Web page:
The House approved a stopgap measure to avert a shutdown, proposed by House Speaker Mike Johnson ... [+]
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The House voted 336-95 to approve the bill, with 93 Republicans and two Democrats voting against it, sending the two-step plan to the Democratic-controlled Senate, where Minority Whip John Thune (R-S.D.) said he’s hopeful the bill would advance.
If approved by the Senate and signed into law by President Joe Biden, the legislation would extend federal funding through January 19 for certain priorities, including Veterans Affairs, the Energy Department, housing, transportation and for military construction, and through February 2 for all other government operations.
The resolution does not include foreign aid to Israel or Ukraine.
Newly elected House Speaker Mike Johnson (R-La.) announced the plan last week after House Republicans pulled a set of appropriations votes, though far-right Republicans have expressed opposition to the stopgap measure, arguing it leaves out sweeping budget cuts demanded by the House Freedom Caucus, while White House Press Secretary Karine Jean Pierre called out House Republicans for “wasting precious time with an unserious proposal.”
In the Senate, the bill also faces criticism, including from Sen. Lisa Murkowski (R-Alaska), who told CNN she would support an effort to stave off a shutdown, but cautioned the timeframe of the resolution could interfere with Congress’ ability to pass its budget bills for 2025.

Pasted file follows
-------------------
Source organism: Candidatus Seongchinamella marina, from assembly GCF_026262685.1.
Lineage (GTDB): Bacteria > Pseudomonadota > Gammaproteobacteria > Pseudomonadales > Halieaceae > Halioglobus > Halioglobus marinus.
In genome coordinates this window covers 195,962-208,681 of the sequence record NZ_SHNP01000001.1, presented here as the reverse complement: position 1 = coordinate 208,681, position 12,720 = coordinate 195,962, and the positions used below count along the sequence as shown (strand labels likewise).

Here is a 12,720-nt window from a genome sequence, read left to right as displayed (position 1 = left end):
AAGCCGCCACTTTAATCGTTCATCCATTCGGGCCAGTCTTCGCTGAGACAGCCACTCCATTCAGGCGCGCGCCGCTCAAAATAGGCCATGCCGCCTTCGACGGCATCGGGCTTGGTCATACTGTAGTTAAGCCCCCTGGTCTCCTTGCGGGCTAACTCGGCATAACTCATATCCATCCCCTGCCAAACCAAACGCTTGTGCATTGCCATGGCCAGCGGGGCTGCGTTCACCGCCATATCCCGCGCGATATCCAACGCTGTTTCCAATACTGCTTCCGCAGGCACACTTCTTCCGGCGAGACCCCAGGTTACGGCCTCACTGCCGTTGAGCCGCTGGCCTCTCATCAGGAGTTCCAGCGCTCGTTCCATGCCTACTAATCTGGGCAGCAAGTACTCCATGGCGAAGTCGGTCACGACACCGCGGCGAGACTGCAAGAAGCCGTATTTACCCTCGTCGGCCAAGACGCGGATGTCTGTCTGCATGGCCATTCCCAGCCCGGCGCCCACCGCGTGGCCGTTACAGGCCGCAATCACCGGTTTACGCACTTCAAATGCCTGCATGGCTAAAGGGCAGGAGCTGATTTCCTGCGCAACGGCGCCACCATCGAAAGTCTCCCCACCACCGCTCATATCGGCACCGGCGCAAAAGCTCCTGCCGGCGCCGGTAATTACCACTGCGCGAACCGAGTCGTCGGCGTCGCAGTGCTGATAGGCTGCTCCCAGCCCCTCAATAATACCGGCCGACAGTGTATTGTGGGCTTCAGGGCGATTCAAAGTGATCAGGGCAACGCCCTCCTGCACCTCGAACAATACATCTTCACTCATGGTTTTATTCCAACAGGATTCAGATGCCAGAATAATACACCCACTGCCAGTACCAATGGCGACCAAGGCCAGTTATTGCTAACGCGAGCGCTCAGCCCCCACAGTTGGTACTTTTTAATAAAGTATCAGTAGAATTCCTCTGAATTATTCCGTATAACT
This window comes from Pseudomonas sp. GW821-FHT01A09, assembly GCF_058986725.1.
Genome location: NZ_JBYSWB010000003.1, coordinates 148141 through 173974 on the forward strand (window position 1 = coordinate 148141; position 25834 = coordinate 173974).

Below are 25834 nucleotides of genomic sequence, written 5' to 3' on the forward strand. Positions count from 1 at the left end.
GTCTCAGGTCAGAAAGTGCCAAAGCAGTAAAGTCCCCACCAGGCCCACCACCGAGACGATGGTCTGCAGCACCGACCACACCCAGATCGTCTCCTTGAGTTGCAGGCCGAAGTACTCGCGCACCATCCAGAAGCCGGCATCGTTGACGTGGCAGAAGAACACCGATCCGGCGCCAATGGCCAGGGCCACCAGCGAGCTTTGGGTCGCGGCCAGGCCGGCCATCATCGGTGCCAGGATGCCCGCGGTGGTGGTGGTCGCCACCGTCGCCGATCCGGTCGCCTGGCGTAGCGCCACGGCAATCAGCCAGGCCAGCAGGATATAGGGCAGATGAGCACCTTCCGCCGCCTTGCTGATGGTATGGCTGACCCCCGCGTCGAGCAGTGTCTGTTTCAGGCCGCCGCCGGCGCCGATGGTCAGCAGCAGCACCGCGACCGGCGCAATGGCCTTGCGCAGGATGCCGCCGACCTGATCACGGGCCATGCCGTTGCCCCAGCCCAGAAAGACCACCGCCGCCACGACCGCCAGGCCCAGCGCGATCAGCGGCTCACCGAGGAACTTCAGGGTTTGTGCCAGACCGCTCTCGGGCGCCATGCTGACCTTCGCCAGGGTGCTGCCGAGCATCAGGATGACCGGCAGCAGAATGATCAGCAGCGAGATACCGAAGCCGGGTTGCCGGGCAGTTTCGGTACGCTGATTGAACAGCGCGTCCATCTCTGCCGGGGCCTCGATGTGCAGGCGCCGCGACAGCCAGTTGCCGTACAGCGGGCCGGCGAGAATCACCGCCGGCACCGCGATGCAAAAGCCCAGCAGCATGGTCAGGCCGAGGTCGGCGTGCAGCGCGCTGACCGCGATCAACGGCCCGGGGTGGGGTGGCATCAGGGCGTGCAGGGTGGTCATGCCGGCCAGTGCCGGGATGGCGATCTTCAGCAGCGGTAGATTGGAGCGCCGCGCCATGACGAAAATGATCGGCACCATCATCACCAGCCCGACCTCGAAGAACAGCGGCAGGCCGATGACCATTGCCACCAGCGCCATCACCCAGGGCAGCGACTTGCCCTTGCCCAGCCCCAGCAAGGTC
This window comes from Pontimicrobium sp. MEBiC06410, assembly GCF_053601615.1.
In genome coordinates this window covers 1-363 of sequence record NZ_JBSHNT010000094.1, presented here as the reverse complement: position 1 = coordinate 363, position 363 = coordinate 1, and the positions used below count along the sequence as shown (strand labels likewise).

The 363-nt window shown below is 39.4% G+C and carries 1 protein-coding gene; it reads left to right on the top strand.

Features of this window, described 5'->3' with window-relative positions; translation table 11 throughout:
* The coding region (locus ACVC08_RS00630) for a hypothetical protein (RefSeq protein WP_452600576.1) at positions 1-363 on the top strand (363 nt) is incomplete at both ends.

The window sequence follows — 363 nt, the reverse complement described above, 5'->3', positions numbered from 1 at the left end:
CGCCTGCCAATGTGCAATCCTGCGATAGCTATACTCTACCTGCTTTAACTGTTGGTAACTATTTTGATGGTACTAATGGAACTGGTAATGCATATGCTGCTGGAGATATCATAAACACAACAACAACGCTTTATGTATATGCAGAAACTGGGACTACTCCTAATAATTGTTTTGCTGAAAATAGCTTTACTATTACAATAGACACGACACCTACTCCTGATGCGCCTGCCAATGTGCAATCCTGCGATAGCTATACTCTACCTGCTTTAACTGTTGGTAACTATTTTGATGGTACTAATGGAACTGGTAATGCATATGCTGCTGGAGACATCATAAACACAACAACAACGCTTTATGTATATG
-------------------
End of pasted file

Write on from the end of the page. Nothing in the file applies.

Rep. Hal Rogers (R-Ky.), who voted in favor of the bill, admitted on the House floor a “CR is not my preferred method of conducting business,” but said a “government shutdown right before the holidays does our nation no good,” adding the House needs more time to negotiate a set of appropriations bills with the Senate.
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Johnson’s proposal came after House Republicans proposed a separate appropriations bill that included $14.3 billion in aid to Israel, using funding that had been directed to the Internal Revenue Service under President Joe Biden’s Inflation Reduction Act. The House passed the aid package earlier this month, though Senate Democrats have objected to the bill, with Senate Majority Leader Chuck Schumer (D-N.Y.) calling it “woefully inadequate.”
The resolution faces opposition from the far-right House Freedom Caucus, which issued a statement Tuesday saying the bill “contains no spending reductions, no border security, and no single meaningful win for the American People.” Freedom Caucus members have been calling for sweeping spending cuts for months, including in January, when several of its members refused to vote for Rep. Kevin McCarthy (R-Calif.) as House Speaker unless he promised to cut spending and agree to a set of concessions. After the House approved its first continuing resolution on September 30, Rep. Matt Gaetz (R-Fla.), a member of the Freedom Caucus, initiated a process to oust McCarthy, arguing under his leadership the House did not meet demands for spending cuts.
WHAT TO WATCH FOR
The deadline for both chambers of Congress to pass 12 appropriations bills to keep the government funded is November 17, though that will be pushed back to next year if the Senate passes the stopgap bill and Biden signs it.